Four topics for today’s post, links to two videos, report of ground breaking research on neuroplasticity and EEG biofeedback, and a note on the limits of ADHD stimulant medication. The sources are far-flung, but they have in common support for the widely misunderstood value of Neurofeedback.
First, I am posting a link to a video that introduces the fundamentals of biofeedback, created by my colleague Michael Cohen in Jupiter, Florida. His four-minute animated presents the story of biofeedback (including neurofeedback) simply and clearly. I’d think it would be good for people over age 12. The message: if you can measure it you can change it. http://youtu.be/4Sin4QR4cwo
The second video is a “testimonial” I found when I viewed the above, also from Mike Cohen. As the YouTube commentary states, “April has suffered debilitating symptoms for over nine years since an illness left her with a severe traumatic brain injury (TBI). After just six weeks of neurofeedback, she has experienced significant improvement. This interview with April, her daughter, and Mike Cohen of the Center for Brain Training explores the power neurofeedback can have in people’s lives, even many years after a brain injury occurs.” http://youtu.be/gVUI3en9rJ4
Next is a report of the most significant new research to date on neuroplasticity in the brain resulting from EEG neurofeedback. The report, Neurofeedback Training Induces Changes in White and Gray Matter published online ahead of print in the prestigeous Clinical EEG & Neuroscience this past March 26, 2013, comes from the lab of Mario Beaurogard in Montreal. Beaurogard has a solid track record of brain research into the most philosophically interesting questions in neurofeedback (perhaps by this coming Fall, I will have had time to post a review his work over the past decade in more detail). Beaurogard and his group used MRI and white matter diffusion techniques (with SHAM neurofeedback comparisons) to study brain connectivity changes with attention training Neurofeedback (designed to increase beta activity in the right frontal and parietal areas) in university students with ADHD.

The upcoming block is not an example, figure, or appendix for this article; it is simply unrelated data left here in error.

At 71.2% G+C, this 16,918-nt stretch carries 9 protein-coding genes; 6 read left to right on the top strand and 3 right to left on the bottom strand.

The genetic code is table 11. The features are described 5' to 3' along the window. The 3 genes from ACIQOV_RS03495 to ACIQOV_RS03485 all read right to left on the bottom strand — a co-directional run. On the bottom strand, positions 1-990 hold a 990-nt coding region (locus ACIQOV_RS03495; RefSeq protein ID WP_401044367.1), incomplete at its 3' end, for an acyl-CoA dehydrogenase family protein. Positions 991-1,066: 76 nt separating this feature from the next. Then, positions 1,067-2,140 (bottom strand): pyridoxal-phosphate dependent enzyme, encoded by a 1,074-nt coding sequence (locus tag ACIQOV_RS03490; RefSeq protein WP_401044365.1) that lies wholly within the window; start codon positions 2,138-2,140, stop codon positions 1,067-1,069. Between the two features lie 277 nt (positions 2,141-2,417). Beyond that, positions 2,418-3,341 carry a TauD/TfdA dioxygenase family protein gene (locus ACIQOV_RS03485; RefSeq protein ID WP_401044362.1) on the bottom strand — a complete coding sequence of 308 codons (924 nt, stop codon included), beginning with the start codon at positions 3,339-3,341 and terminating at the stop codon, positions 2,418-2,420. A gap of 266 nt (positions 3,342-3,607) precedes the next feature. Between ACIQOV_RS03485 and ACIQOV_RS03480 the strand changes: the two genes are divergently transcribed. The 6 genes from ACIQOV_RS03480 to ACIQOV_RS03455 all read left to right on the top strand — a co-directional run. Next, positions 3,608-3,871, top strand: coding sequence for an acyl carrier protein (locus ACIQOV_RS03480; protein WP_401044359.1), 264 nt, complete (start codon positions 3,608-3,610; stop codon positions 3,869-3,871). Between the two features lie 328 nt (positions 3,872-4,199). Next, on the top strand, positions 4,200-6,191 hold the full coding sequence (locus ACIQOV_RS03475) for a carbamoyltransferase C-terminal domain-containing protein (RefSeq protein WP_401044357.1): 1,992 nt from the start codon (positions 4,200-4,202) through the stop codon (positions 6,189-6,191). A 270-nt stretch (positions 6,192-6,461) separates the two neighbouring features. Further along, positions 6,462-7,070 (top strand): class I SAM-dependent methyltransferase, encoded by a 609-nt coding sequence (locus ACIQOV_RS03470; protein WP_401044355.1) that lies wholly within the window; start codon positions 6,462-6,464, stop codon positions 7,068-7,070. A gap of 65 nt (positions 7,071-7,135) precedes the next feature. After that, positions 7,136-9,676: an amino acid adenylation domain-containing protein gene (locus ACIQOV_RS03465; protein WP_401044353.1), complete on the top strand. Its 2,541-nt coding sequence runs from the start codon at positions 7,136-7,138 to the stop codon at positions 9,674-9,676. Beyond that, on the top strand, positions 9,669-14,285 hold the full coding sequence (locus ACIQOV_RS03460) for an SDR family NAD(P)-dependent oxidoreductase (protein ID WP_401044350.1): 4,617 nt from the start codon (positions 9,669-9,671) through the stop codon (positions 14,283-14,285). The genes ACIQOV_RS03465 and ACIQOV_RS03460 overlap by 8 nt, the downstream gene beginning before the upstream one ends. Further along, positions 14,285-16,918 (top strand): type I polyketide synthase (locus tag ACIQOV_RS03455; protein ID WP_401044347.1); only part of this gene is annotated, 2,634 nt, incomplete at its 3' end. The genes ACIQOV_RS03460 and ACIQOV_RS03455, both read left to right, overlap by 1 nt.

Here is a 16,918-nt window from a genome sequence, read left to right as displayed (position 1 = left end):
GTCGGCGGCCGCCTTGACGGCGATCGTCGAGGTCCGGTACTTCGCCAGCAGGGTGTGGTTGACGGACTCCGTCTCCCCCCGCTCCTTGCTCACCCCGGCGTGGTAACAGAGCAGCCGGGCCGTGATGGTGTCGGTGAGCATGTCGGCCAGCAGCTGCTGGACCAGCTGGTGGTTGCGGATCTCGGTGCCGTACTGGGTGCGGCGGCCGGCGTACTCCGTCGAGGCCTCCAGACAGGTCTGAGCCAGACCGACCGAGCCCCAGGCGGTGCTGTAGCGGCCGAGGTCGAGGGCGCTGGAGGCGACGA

Their final paragraph heralds the significance of the research and is worth quoting in full: “In summary, our results show that a neurofeedback (NFT) protocol aimed at enhancing b1 activity can enhance visual and auditory sustained attention performance. Importantly, our results indicate that this protocol can induce modifications in white matter pathways implicated in sustained attention. Furthermore, such a protocol can produce grey matter volume alterations in brain regions involved in this kind of attention. After 50 years of research in the field of neurofeedback, our study constitutes the first empirical demonstration that NFT can lead to microstructural changes in white matter and grey matter (emphasis added)”. http://eeg.sagepub.com/content/early/2013/03/19/1550059413476031
Finally, a story in today’s Wall Street Journal reviews studies on the poor evidence for cognitive enhancement of stimulant drugs for kids with ADHD. The key point is that “millions of children and college students take medication to treat ADHD and to help them perform better in school. But there isn’t great evidence to suggest that these drugs actually improve academic outcomes.” Shirley S Wang’s story goes on:
“Stimulants used to treat ADHD like Ritalin and Adderall are sometimes called “cognitive enhancers” because they have been shown in a number of studies to improve attention, concentration and even certain types of memory in the short-term. Similar drugs were given to World War II soldiers to improve their ability to stay alert while scanning radars for enemy aircraft.
However, a growing body of research finds that in the long run, achievement scores, grade-point averages or the likelihood of repeating a grade generally aren’t any different in kids with ADHD who take medication compared with those who don’t. (Typically, studies take into account accommodations schools provide kids with ADHD, such as more time to take tests.)